Posted: Thursday February 22, 2007 5:08PM; Updated: Thursday February 22, 2007 6:20PM
OK, here is my E-mail of the Week. It comes from Richard Lucido of Fresno, and it is so well expressed that I will quote the salient parts verbatim: "Is it my imagination or are coordinators becoming over-hyped? Did Crennel and Weis make Belichick. Did Snyder, filling up his staff with A List coordinators, help the Skins at all? Ron Rivera has been to nine job interviews, yet the Bears were content to let him walk, as long as Lovie Smith was still around. Maybe I'm full of it, but it seems to me that consistent success comes from strong organizations and strong head coaches. Am I missing something?"
The answer is that there are no rules. You have to look at each situation. Some coordinators are terrific, but they're emasculated by their head coach. Keith Rowen and Dennis Green in Arizona, for example. Some coordinators never have full say. The head man is always tampering. For years Marty Schottenheimer always interfered with his guys, although he seemed to have cut back on that lately. Some coordinators are left alone, such as Monte Kiffin in Tampa or Jim Johnson in Philly, and the excellence of their work is unquestioned. The other side of the coin is the list of organizations that go through, maybe, three coordinators in four years. What that tells me is that they're not really looking for strong guys in the first place, just yes men, or that the environment is so bad that decent assistants don't want to stay there.
OK, on to the poor devils in the broadcast booth. John of Santa Barbara says he got a lot of laughs out of my zero rating for the ESPN crew. I'll bet you weren't laughing during one of their endless celebrity interviews, huh? Damien of Largo, Md., says the zero rating was too high. Hmmm, not a bad idea, dipping into the minus column next year. I'll have to consider it. Allen of Little Rock, Ark., wonders why I haven't done anything with the area of studio pre-game shows.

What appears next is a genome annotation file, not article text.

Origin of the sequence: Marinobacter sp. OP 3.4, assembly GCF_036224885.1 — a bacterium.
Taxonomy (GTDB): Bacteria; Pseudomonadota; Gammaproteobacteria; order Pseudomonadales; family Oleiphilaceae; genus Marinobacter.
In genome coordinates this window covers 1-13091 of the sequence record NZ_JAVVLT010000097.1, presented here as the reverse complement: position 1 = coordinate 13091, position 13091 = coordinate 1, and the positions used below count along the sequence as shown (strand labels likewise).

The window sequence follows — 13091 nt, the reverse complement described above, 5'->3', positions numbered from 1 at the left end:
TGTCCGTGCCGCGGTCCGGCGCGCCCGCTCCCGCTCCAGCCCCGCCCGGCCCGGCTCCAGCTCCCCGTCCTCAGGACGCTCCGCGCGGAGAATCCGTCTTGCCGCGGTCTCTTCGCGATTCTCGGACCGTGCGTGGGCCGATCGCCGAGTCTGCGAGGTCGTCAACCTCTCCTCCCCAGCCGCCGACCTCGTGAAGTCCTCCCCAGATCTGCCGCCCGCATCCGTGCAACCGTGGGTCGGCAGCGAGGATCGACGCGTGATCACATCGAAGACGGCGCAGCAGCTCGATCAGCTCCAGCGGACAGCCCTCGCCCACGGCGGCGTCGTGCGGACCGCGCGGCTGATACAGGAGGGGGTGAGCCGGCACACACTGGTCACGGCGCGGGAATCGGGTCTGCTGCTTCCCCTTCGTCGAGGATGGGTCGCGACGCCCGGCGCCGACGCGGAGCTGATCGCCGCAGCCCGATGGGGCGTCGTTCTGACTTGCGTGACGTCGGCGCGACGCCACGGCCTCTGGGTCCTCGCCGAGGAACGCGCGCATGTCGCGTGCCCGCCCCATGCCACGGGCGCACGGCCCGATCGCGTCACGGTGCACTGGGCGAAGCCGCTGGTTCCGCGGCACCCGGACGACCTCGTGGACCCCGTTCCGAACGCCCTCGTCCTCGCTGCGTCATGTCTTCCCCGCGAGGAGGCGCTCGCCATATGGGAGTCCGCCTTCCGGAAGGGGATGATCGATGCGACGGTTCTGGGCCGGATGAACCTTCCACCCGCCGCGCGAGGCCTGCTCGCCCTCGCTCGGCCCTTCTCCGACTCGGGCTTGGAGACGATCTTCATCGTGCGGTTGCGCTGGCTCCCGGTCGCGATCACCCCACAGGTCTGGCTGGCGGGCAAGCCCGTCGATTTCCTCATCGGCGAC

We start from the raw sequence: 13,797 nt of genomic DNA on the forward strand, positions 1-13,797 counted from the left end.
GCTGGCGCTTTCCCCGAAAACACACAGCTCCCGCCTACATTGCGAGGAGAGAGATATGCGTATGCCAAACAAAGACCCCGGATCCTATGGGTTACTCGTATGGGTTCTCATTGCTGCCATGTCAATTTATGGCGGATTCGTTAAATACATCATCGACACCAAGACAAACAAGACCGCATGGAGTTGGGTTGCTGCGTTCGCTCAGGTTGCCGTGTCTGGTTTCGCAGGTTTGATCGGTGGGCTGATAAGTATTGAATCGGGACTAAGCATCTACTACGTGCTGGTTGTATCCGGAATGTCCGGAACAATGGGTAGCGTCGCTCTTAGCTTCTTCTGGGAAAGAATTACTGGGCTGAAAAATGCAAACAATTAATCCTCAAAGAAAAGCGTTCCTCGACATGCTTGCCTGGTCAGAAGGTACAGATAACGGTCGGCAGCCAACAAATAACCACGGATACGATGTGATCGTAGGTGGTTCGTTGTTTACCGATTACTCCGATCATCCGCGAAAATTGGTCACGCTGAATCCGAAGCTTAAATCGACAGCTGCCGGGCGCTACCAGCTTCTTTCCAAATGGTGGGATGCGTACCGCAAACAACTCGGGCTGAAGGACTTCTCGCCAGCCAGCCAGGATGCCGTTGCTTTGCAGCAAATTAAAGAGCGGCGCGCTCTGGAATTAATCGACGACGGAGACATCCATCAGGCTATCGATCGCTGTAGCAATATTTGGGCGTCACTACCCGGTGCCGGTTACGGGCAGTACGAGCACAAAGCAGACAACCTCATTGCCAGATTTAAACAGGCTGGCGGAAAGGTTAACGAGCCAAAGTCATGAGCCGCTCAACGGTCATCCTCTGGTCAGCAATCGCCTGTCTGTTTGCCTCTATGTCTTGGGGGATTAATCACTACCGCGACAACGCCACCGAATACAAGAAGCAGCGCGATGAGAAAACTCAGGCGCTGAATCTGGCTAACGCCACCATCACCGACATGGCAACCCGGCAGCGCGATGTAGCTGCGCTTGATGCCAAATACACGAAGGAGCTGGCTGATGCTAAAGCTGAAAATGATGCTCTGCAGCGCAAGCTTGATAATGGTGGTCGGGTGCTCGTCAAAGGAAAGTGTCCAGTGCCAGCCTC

Oh, I once did, but I'd be too much of a Johnny one-note now. The only guys on those shows whom I pay any attention to are the ones who provide information, who make phone calls and actually work it ... Charley Casserly, Chris Mortensen, those people. The rest of them? It's all just talky-talk to me. No work involved, just top of the head blah blah. I don't care what they have to say. I've outgrown all that crap.
The Redhead reminds me that I like Howie Long and Jimmy Johnson of Fox. Yeah, OK, I'll cede the point, but at least they get on the phone and talk to people once in a while. And I DO like Ron Jaworski's film breakdowns, but that's not exactly game day stuff. I'd better cut this off right here. I feel myself getting soft and friendly. Sorry, everybody.
Here's a colorful one. Andrew of Simcoe, Ont., feels that the networks ought to get a gimmick going in which they run tryouts and bring in people off the street, super fans and the like, for guest commentator spots, or maybe let me groom my own stable of bright lads. I believe his heart is in the right place, but sometimes a person might have decent thoughts and would tie up in knots trying to get them out, or maybe there would be something weird going on with his voice and he'd sound like my old buddy, Squeaky Raganese of Bayshore, LI. The freak show possibilities scare me, but I like your thinking, Andrew. Keep working on it.
Mike of Brooklyn wonders if some networks present more commercials than others do during a game. Nah, it's the same for all of them. Five TV time outs per quarter.
A bit of praise from JoAnn of Scottsdale, Ari.. "Too many times this season my husband and I try to figure out exactly what happened on a great play, having to resort to slo-mo Tivo because the announcers are too busy discussing T.O." You know, when I bring this same thing up to TV people, they always brush it off with, "Ah, you're a perfectionist." Well, I'm glad there are more of us out there. I hate to admit this, but I don't really understand how Tivo works, and I'm afraid to embark on anything new, mechanically, for fear of messing it up.
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